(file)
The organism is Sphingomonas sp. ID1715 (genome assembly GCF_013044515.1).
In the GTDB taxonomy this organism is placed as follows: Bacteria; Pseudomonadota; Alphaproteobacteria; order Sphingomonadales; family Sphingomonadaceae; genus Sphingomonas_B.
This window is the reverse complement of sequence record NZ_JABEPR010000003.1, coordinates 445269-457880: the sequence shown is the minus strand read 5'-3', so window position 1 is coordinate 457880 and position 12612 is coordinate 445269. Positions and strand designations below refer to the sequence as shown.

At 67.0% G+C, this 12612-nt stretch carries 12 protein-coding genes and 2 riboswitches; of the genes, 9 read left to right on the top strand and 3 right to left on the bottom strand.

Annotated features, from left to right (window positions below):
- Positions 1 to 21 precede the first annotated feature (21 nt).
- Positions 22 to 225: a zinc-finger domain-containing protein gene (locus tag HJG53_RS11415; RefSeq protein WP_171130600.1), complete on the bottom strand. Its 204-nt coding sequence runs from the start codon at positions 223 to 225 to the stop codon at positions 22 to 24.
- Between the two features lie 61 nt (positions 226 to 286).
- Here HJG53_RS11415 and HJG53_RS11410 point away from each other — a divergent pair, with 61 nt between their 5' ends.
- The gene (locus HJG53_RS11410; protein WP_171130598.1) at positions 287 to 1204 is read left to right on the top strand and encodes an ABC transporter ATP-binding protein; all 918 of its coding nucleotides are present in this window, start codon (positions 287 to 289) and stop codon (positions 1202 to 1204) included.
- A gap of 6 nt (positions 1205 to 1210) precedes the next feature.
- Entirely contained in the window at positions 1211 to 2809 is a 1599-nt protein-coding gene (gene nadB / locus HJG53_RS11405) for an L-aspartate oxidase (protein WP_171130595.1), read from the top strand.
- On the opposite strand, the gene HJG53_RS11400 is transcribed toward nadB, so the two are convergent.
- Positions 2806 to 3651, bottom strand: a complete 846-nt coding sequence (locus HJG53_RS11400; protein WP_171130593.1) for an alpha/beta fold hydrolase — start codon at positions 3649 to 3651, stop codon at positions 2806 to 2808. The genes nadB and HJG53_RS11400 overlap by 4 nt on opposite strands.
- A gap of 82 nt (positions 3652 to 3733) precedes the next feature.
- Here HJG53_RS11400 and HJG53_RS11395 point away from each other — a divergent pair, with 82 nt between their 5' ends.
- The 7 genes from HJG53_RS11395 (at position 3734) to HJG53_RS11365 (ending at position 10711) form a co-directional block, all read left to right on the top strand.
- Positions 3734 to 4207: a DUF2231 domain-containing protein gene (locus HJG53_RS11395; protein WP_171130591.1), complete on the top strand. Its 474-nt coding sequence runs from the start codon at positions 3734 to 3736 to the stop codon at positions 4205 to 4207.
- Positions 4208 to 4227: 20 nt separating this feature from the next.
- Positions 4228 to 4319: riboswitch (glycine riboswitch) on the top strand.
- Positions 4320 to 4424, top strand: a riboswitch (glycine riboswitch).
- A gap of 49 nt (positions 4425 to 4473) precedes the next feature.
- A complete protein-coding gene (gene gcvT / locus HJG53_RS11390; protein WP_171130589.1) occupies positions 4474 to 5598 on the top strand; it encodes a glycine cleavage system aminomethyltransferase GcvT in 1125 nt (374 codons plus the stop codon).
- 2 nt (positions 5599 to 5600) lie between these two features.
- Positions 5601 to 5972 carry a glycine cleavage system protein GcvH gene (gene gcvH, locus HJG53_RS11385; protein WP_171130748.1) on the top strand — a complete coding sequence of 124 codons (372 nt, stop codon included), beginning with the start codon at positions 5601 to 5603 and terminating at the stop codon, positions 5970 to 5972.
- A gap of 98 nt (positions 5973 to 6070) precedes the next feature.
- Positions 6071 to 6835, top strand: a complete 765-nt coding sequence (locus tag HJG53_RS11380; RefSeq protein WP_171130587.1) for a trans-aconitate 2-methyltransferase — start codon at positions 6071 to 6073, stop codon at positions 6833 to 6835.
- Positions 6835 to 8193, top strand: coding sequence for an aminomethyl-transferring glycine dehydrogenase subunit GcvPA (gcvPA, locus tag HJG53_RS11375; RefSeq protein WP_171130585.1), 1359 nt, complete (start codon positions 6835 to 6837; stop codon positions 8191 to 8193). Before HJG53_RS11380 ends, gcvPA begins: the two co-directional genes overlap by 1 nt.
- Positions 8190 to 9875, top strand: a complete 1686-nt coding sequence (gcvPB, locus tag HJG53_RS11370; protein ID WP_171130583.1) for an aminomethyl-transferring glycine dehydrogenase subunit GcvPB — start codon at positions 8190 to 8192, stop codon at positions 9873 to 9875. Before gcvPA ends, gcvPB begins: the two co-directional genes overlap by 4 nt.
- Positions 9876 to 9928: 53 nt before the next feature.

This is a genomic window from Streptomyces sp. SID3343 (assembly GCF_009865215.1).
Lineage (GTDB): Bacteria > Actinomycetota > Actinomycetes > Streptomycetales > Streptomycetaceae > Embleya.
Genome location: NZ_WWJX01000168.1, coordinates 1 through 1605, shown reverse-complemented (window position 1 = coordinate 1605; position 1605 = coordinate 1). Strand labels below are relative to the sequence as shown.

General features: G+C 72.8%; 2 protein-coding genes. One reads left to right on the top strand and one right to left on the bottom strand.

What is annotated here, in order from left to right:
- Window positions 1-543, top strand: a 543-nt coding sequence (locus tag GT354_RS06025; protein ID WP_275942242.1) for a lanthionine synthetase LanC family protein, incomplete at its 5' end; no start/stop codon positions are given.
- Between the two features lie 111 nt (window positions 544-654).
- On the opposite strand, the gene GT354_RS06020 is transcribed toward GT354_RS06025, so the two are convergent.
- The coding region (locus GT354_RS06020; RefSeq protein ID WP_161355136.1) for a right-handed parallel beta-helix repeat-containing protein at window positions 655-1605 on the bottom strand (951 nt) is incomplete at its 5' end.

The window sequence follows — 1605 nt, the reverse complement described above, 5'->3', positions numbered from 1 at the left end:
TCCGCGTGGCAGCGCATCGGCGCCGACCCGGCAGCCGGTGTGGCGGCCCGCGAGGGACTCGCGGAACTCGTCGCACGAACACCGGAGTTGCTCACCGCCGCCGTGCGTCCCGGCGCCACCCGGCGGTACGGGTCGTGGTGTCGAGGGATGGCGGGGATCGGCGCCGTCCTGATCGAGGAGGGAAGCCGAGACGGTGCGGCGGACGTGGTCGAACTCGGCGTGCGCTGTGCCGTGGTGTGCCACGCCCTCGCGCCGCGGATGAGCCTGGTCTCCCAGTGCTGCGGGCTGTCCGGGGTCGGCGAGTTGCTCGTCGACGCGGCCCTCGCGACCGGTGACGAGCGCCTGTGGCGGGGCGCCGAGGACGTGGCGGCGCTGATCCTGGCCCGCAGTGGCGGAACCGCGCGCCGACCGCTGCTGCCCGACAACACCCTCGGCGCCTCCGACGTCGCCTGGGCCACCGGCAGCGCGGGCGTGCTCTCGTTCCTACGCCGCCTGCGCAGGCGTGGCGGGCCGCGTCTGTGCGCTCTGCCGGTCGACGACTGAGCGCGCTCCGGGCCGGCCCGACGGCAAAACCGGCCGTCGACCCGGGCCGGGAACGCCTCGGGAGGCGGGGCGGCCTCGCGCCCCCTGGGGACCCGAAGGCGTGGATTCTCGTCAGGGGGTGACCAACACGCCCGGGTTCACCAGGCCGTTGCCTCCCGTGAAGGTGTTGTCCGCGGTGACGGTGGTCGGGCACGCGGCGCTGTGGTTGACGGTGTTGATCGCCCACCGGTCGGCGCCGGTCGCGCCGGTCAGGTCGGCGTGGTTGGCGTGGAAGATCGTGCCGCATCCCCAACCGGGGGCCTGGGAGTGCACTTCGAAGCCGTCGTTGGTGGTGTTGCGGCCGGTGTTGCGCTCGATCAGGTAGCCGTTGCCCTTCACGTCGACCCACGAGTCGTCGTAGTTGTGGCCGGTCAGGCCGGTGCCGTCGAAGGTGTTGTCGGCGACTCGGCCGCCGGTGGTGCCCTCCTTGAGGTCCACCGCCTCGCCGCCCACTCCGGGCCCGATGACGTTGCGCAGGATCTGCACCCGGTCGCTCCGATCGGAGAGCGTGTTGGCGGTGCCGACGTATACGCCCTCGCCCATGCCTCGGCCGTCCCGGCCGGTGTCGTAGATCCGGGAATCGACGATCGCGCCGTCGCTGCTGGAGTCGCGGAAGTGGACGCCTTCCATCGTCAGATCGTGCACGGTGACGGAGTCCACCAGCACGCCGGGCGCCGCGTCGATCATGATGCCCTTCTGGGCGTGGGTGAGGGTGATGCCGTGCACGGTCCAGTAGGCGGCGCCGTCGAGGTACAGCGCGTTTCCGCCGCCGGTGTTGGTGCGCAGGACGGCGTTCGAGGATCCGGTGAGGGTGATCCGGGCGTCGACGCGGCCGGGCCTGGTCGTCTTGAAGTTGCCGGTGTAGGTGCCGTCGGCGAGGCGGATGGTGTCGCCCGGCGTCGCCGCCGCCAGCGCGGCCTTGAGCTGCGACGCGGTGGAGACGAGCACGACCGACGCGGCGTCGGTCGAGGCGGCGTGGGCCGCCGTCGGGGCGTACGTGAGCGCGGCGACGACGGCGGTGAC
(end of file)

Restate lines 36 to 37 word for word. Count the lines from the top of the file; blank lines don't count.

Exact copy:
- Window positions 1-543, top strand: a 543-nt coding sequence (locus tag GT354_RS06025; protein ID WP_275942242.1) for a lanthionine synthetase LanC family protein, incomplete at its 5' end; no start/stop codon positions are given.
- Between the two features lie 111 nt (window positions 544-654).